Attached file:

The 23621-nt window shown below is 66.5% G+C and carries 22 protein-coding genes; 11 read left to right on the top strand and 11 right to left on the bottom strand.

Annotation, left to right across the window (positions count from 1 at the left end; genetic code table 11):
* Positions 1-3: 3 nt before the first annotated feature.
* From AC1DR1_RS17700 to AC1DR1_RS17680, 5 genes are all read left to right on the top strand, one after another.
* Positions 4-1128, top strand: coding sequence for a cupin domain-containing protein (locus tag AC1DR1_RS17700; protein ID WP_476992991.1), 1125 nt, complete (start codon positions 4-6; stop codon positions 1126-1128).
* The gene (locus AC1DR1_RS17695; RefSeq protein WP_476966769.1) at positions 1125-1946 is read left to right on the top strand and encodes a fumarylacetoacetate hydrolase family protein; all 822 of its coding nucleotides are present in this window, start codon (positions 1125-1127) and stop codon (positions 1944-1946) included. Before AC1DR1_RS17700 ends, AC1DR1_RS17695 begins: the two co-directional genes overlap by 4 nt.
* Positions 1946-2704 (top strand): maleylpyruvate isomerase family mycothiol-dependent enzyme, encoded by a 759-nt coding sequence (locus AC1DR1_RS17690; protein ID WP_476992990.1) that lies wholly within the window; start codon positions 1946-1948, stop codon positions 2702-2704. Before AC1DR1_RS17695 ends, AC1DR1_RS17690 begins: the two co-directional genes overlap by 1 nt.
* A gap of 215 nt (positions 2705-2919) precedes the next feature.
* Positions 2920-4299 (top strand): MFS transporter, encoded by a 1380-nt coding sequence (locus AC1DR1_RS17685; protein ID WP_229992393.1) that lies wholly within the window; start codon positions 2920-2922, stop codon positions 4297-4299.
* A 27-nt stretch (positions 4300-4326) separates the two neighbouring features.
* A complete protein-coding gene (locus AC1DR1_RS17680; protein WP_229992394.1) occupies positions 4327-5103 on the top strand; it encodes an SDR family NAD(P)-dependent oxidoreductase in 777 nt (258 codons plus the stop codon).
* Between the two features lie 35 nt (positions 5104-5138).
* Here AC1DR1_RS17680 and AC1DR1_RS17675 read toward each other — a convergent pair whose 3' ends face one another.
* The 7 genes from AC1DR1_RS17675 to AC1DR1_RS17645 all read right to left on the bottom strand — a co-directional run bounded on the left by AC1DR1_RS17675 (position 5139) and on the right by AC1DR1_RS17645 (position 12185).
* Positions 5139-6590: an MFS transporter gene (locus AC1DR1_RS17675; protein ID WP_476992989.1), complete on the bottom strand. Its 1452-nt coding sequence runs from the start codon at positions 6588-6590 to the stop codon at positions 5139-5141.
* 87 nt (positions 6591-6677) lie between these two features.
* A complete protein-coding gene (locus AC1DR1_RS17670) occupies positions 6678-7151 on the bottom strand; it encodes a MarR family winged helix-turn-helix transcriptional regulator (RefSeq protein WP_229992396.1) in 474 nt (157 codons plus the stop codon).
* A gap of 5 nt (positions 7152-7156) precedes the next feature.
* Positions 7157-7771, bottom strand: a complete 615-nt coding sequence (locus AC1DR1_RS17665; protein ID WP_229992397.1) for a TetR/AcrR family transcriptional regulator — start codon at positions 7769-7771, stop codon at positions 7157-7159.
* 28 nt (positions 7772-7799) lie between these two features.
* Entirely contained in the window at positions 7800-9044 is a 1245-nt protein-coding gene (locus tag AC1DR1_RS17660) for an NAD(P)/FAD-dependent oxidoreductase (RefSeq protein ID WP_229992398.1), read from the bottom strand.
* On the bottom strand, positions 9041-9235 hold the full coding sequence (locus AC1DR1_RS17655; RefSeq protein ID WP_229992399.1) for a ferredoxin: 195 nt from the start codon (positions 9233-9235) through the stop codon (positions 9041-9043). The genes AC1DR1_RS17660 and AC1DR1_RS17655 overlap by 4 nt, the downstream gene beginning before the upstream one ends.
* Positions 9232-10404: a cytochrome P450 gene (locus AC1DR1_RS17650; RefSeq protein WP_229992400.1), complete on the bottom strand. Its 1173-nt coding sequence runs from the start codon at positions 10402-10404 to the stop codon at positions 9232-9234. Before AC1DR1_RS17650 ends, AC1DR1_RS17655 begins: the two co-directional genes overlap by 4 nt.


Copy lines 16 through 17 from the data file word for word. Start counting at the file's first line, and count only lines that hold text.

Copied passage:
* 87 nt (positions 6591-6677) lie between these two features.
* A complete protein-coding gene (locus AC1DR1_RS17670) occupies positions 6678-7151 on the bottom strand; it encodes a MarR family winged helix-turn-helix transcriptional regulator (RefSeq protein WP_229992396.1) in 474 nt (157 codons plus the stop codon).